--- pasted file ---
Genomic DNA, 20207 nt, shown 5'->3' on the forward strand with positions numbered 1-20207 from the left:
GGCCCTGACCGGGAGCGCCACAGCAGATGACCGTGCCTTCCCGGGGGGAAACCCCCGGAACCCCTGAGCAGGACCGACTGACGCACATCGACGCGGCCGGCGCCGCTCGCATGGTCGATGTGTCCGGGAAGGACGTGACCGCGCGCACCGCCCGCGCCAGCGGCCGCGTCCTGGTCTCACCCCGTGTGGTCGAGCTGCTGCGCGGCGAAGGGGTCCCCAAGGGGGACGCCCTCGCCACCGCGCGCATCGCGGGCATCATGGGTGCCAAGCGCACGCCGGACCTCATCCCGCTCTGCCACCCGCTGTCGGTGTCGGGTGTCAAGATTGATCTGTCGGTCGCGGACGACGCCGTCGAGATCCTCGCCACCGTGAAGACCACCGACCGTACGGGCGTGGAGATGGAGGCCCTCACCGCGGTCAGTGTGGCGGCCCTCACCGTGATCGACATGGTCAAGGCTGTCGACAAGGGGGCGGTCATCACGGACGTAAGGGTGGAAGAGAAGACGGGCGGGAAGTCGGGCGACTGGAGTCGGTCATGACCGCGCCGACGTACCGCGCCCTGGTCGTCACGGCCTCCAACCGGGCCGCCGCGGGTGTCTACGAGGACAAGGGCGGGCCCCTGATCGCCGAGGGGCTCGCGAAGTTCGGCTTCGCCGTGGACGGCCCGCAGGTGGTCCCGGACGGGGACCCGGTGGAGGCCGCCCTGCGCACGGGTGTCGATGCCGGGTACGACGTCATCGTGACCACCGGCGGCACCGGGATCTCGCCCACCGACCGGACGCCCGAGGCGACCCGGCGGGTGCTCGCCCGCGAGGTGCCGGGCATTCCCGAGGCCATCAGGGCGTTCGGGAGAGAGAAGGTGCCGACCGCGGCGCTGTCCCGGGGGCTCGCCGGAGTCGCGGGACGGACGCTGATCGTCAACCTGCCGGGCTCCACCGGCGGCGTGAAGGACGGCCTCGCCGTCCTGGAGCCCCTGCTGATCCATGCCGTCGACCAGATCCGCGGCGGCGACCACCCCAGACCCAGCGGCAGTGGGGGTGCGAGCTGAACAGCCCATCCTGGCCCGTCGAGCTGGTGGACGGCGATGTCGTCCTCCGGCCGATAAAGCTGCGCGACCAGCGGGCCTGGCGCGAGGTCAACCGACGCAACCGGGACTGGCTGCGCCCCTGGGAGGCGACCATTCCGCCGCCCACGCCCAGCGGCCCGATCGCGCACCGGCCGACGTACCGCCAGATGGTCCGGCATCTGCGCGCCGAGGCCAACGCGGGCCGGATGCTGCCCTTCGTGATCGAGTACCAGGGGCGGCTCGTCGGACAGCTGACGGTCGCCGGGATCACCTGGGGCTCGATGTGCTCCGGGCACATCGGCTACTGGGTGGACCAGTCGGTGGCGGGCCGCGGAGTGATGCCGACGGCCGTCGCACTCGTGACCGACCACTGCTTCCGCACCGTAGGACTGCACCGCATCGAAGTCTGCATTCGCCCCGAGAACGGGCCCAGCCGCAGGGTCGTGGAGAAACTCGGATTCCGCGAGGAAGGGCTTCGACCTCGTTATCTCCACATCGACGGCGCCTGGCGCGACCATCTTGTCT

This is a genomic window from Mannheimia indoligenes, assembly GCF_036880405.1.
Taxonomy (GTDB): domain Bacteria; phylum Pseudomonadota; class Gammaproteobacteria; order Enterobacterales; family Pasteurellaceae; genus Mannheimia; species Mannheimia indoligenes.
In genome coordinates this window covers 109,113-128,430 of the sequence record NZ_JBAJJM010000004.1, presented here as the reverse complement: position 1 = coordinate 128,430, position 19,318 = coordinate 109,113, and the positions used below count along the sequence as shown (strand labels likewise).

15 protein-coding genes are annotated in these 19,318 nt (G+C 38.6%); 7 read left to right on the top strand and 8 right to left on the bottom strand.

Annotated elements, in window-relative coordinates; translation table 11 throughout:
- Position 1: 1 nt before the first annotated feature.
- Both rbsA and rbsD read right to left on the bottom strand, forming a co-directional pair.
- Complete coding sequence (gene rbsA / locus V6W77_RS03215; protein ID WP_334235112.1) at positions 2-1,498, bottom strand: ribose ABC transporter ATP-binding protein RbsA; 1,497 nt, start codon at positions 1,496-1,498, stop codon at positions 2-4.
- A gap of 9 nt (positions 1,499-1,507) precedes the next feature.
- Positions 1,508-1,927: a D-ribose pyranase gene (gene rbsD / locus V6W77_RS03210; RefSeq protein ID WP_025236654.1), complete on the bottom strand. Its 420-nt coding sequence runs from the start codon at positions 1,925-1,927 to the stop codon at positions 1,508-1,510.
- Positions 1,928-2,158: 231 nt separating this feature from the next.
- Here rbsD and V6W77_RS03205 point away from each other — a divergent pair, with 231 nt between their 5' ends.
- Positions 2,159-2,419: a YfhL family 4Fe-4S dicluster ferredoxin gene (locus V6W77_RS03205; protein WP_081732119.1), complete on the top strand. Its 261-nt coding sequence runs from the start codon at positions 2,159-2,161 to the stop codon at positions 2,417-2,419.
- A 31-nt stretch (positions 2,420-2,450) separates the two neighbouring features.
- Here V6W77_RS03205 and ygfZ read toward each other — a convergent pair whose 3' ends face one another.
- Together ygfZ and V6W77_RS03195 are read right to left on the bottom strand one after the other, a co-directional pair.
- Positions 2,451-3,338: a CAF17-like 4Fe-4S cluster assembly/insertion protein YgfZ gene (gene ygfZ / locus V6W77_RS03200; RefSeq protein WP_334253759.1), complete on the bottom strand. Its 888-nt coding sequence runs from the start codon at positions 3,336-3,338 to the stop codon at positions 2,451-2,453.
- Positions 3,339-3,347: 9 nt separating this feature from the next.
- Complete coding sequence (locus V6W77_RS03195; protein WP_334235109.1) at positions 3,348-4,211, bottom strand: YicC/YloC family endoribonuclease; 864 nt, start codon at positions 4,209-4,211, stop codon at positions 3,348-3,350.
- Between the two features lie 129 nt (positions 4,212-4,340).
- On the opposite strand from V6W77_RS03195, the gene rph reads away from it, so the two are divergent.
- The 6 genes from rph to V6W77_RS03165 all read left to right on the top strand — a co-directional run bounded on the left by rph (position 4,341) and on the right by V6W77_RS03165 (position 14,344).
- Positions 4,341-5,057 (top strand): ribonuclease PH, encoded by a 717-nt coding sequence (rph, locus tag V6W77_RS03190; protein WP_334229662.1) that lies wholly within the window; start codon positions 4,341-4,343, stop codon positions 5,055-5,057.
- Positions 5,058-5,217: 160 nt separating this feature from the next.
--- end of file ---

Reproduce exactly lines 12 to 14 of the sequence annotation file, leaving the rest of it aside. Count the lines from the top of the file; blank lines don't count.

- Positions 1,508-1,927: a D-ribose pyranase gene (gene rbsD / locus V6W77_RS03210; RefSeq protein ID WP_025236654.1), complete on the bottom strand. Its 420-nt coding sequence runs from the start codon at positions 1,925-1,927 to the stop codon at positions 1,508-1,510.
- Positions 1,928-2,158: 231 nt separating this feature from the next.
- Here rbsD and V6W77_RS03205 point away from each other — a divergent pair, with 231 nt between their 5' ends.